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Positive outcomes between crop diversity and agricultural employment worldwide

Lucas A. Garibaldi and Néstor Pérez-Méndez

Ecological Economics, 2019, vol. 164, issue C, -

Abstract: Understanding the links between biodiversity-friendly landscapes and human wellbeing is key for supporting policy agendas from local to global scales. United Nations Sustainable Development Goals propose full employment (SDG 8) and crop diversity (SDG 2), but it is unclear if there are trade-offs between these goals across rural landscapes worldwide. We tested this idea with agricultural and socio-economic data for 44 countries from all continents during a 15-year period (1999–2013). We show that countries where crop diversity increased also supported more agricultural jobs. Such effects were independent of differences among countries in the size of the agricultural sector or fertilizer use (a proxy for the investment in external inputs and technology incorporation). Greater crop diversity was also compatible with improved crop yields and was not confounded with changes in socio-economic development or economic growth. In general, we found no evidence that the jobs lost in the rural areas were incorporated into other sectors of the economy. Unemployment is a major concern affecting livelihoods all over the world; policies to enhance crop diversity and prevent the loss of associated agricultural jobs are urgently needed.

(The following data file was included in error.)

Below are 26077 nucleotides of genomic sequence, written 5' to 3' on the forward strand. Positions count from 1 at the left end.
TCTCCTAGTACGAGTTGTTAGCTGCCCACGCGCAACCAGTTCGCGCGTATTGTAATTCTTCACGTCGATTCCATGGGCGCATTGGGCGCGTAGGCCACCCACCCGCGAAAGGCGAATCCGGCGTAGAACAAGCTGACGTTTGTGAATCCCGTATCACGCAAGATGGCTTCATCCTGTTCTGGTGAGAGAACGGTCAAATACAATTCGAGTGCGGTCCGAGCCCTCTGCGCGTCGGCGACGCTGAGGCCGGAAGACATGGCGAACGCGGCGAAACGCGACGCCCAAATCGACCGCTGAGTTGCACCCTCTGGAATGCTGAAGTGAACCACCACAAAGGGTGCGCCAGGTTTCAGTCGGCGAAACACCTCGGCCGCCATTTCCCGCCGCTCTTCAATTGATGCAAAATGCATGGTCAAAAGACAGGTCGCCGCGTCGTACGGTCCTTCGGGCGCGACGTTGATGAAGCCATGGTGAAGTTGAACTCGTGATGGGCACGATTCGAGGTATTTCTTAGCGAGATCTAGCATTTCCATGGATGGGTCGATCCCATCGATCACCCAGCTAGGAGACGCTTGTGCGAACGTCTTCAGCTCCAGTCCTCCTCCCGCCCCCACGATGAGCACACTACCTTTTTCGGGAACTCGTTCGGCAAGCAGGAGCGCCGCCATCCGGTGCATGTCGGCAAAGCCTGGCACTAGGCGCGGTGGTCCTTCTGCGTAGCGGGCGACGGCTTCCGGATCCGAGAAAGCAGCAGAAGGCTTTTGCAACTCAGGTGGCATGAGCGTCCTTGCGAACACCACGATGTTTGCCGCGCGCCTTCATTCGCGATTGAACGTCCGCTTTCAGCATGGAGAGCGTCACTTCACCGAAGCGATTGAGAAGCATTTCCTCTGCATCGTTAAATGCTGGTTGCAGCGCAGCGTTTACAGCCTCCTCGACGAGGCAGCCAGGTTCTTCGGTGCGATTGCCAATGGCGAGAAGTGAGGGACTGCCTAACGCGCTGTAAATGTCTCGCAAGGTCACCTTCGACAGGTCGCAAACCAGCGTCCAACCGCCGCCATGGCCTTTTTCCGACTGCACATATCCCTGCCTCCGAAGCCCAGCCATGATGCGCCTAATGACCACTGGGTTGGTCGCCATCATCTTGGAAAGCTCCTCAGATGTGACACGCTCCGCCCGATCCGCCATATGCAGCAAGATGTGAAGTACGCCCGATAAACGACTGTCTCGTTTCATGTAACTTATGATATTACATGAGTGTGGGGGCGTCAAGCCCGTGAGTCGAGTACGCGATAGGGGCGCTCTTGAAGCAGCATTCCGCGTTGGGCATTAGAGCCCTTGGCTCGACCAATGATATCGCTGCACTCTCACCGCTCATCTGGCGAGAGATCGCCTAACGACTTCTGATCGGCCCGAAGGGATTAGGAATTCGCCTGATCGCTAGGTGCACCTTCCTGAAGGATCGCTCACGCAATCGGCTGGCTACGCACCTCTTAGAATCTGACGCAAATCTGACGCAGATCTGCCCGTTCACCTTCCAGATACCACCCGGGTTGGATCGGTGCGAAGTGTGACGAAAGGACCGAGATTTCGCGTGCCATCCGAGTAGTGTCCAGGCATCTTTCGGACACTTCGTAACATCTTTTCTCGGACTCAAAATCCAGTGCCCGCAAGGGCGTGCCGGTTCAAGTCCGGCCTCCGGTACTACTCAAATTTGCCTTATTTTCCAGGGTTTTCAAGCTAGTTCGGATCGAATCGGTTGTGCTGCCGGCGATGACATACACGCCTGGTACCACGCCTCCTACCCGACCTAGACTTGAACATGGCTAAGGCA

Keywords: Agriculture; Employment; Diversity; Human wellbeing; Rural development (search for similar items in EconPapers)
Date: 2019
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DOI: 10.1016/j.ecolecon.2019.106358

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